Again, it’s connected to the vision I had. Starting early next year (when headsets like the Oculus Rift and HTC Vive are released) we’re going to be inhabiting virtual worlds, which will act like proxies for the real world, meaning we’ll be doing similar things in them – we’ll travel around them, have social encounters within them, and play games together (just for starters). I realised that virtual reality is the first technology in the history of mankind that truly enables someone like me to write a fictional story about the game they’ve envisioned (and the company behind it). So the novel acts like a promotional tool for the company itself. With any luck, book would be turned into a movie, and following that, the actual game would be released in 2020, just like in the book.
How do you plan to promote the book upon its launch?
I’ve attempted to align the promotion of the book as closely as possible to the story itself, in an attempt to bring it to life (which is the ultimate purpose of course). I’ve focused on a central concept of the Solarversia game world known as the Player’s Grid – which acts like a giant scoreboard for the tournament and contains profile squares for each of the 100 million players – and have selected a 10×10 section of it, known as the Golden Grid. These 100 numbers will be assigned to people via a series of competitions, starting with the Amazon Reviewers Game, which is open to anyone that reviews the book on Amazon within the first month of its release (31st August – 30th September).
Why use bitcoin?
In the book, bitcoin allows The Holy Order (a terrorist organisation based in the depths of the Mississippi Delta) to send anonymous payments in one of the rounds of the game. This is a feature of the currency that has been praised by some, vilified by others. It was of course the technology that enabled The Silk Road to take off for example. What’s becoming clear is that it isn’t the bitcoins themselves that are the interesting thing; it’s the decentralised blockchain technology behind them, that is. I don’t pretend to understand all of the implications, but I sense that they’ll be wide-reaching, and possibly even revolutionary in nature.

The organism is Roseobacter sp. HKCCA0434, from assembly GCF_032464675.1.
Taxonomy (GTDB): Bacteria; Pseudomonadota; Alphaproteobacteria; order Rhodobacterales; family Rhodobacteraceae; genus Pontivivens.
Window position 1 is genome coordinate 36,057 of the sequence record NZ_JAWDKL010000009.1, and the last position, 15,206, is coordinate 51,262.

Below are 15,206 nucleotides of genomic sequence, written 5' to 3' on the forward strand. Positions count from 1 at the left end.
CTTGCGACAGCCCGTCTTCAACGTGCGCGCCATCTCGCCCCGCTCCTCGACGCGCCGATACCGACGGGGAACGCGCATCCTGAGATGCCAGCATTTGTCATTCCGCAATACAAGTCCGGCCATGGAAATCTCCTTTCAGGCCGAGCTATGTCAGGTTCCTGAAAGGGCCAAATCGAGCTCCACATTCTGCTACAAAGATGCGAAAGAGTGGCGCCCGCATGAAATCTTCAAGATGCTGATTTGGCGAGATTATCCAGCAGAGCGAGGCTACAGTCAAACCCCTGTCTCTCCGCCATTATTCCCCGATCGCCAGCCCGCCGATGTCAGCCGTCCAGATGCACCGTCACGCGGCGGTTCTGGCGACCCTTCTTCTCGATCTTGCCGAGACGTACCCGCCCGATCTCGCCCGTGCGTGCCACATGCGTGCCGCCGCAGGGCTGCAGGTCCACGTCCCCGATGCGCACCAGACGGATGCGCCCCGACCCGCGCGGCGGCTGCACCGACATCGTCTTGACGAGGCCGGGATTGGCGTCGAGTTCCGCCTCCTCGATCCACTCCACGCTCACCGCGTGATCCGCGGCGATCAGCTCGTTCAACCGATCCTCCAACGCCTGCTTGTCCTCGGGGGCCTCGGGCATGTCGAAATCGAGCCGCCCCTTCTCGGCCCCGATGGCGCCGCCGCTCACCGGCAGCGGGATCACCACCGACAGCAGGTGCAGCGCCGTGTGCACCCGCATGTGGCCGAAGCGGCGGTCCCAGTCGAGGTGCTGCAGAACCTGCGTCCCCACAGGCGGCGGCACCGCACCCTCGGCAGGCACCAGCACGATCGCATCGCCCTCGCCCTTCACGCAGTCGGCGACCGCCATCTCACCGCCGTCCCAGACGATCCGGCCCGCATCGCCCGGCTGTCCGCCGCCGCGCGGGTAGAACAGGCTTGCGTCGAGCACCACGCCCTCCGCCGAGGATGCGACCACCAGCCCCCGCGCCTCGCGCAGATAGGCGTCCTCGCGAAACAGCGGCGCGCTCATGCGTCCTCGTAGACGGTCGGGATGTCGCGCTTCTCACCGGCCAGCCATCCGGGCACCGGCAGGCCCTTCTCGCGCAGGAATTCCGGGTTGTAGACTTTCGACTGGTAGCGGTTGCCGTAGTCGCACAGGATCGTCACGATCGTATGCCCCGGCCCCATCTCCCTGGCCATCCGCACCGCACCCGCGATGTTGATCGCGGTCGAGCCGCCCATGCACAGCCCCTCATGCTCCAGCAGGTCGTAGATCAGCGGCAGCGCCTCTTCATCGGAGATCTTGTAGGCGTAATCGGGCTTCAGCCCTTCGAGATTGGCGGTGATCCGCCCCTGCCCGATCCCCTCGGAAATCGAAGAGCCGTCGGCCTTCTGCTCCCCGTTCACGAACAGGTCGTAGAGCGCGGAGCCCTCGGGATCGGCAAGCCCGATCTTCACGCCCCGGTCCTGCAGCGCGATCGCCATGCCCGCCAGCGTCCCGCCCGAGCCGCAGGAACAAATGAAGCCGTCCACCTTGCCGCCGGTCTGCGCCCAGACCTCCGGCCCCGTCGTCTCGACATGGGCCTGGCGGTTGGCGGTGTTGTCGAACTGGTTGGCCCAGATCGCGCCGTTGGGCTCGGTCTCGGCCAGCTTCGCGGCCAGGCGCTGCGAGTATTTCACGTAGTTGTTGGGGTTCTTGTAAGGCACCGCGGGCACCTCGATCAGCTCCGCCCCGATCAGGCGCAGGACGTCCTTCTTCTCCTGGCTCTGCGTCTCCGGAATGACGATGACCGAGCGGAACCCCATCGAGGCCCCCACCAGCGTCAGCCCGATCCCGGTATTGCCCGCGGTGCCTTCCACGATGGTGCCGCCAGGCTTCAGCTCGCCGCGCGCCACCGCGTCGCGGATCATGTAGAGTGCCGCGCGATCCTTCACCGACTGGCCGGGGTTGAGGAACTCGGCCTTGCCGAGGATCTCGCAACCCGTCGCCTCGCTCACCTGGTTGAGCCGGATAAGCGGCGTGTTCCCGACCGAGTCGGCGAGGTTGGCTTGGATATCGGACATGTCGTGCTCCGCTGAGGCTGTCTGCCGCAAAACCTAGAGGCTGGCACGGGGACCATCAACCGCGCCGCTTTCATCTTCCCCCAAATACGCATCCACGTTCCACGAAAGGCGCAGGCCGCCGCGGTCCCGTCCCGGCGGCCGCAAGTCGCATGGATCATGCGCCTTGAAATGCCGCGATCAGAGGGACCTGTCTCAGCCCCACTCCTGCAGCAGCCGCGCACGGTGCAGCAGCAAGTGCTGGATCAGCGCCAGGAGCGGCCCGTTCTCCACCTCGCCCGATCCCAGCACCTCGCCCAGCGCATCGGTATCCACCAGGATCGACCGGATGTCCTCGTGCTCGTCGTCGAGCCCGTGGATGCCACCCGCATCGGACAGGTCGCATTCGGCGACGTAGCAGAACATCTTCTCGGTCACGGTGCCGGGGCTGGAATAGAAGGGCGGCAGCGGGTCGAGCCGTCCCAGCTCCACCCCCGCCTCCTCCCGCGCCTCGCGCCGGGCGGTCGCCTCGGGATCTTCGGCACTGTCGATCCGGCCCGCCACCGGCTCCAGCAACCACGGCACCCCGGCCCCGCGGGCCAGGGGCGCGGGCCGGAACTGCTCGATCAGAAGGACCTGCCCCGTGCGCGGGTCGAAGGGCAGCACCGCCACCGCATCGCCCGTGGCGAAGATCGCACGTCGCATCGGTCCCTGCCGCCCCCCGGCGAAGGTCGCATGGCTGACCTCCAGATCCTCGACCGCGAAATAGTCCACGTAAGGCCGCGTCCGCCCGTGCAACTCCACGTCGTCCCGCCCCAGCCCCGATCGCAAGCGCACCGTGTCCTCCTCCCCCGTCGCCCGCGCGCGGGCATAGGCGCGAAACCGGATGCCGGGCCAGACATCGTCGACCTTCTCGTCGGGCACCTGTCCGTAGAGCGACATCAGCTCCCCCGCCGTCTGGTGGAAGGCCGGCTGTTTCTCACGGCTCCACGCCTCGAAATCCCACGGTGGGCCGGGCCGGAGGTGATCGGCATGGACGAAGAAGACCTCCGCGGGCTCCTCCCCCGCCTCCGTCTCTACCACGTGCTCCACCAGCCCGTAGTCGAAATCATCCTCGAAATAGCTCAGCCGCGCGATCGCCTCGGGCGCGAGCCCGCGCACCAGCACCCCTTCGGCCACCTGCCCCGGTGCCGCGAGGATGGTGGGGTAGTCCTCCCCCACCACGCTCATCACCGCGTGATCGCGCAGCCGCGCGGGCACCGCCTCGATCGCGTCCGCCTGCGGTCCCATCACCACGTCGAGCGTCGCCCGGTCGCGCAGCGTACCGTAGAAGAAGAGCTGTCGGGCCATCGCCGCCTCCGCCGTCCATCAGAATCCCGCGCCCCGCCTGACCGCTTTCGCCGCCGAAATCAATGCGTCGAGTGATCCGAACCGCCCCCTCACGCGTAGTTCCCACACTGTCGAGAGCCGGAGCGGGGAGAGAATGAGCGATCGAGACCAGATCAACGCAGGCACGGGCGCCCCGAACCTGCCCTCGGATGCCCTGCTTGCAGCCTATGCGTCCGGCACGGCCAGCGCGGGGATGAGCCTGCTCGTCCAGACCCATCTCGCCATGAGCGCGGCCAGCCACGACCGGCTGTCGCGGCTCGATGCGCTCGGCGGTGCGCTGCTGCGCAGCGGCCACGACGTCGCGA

As a writer, why use a service like ascribe?
I feel that ascribe is doing something important and necessary within the blockchain ecosystem, and as an author who is interested in technology (and who has included bitcoin payments in a scene in his first book) I felt it only right that I sign up to use it.
What do you see is one of the primary benefits to using ascribe?
Authors make their living from their ideas. And those ideas have value whether they are printed or digital. ascribe’s limited edition and provenance features allow me to release an electronic book which has the properties of the physical world. It allows me to release digital editions which hold value – without DRM. I’m still not entirely sure of the impact of this, but at first glance it appears that ascribe’s system helps to answer an important question in the digital world – how do you truly own? The rise of virtual reality means we will spend increasing amounts of time living in purely digital worlds. It makes sense that we have a system, like ascribe, which allows us to buy/sell digital property. It sounds like science-fiction, but it’s not.
Giving away 25 limited editions through ascribe is a unique approach to promoting your book. How is the traditional DRM-focused publishing model changing?
The most complimentary thing that can be said for DRM is that it’s dying a slow, painful death, and good riddance to it. People want and need the ability to consume and store content in a manner that suits them, and content creators, and the industries that surround them, need to understand that at the deepest level possible if they are to survive, and more importantly, thrive.
Whether he’s pushing the boundaries of where reality and science fiction meet, or designing the next immersive game to drive the story, one thing is certain: Solarversia is like nothing you’ve read before.